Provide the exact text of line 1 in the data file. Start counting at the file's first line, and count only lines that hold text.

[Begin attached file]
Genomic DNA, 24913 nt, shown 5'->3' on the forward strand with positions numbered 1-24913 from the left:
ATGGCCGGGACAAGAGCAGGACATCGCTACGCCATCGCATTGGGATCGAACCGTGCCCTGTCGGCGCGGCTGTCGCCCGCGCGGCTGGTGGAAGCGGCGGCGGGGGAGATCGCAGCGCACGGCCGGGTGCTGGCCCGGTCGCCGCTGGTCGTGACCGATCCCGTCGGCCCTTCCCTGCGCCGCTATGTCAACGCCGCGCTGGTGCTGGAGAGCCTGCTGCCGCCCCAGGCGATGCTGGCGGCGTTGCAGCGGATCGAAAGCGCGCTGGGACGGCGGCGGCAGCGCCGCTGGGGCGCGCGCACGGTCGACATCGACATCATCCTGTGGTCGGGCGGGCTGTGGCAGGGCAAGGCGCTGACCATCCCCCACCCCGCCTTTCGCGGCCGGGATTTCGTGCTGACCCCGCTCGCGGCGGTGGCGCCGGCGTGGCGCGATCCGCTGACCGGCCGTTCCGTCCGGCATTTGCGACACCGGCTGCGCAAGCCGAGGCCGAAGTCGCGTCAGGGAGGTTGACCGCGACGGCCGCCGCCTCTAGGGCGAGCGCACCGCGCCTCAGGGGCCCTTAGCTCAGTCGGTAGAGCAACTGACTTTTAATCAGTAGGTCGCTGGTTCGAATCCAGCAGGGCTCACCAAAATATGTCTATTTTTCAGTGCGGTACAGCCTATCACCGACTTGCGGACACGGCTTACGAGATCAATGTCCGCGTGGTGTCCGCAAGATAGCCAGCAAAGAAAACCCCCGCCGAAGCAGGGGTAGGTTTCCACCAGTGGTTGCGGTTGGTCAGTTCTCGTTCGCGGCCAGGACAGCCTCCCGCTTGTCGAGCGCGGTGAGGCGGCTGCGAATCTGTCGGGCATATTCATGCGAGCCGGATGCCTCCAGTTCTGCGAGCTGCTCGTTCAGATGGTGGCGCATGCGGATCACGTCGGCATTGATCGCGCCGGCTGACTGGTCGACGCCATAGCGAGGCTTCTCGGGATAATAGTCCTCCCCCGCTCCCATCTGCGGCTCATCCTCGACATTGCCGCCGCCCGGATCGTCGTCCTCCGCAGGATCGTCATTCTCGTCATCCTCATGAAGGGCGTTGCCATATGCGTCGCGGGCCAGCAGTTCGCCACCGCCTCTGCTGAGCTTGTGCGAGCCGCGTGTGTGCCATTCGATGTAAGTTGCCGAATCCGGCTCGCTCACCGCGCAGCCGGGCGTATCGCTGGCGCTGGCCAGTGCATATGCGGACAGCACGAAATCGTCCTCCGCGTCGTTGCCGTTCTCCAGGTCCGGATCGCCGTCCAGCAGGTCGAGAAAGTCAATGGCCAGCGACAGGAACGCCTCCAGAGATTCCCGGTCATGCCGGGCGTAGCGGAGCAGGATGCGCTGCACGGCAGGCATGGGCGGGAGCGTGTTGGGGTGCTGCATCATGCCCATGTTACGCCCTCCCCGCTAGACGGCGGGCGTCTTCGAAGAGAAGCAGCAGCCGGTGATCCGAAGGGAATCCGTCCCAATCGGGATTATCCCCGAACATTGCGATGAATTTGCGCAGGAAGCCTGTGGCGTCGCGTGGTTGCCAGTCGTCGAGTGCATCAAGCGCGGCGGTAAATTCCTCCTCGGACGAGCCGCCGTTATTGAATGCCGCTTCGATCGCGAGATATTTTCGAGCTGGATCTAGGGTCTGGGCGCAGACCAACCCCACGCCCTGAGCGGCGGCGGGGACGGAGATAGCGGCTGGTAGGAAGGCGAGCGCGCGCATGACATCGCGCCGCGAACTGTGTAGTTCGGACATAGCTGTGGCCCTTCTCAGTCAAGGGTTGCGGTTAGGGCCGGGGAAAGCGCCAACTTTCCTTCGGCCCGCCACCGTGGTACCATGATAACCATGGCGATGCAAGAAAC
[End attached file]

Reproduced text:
Genomic DNA, 24913 nt, shown 5'->3' on the forward strand with positions numbered 1-24913 from the left: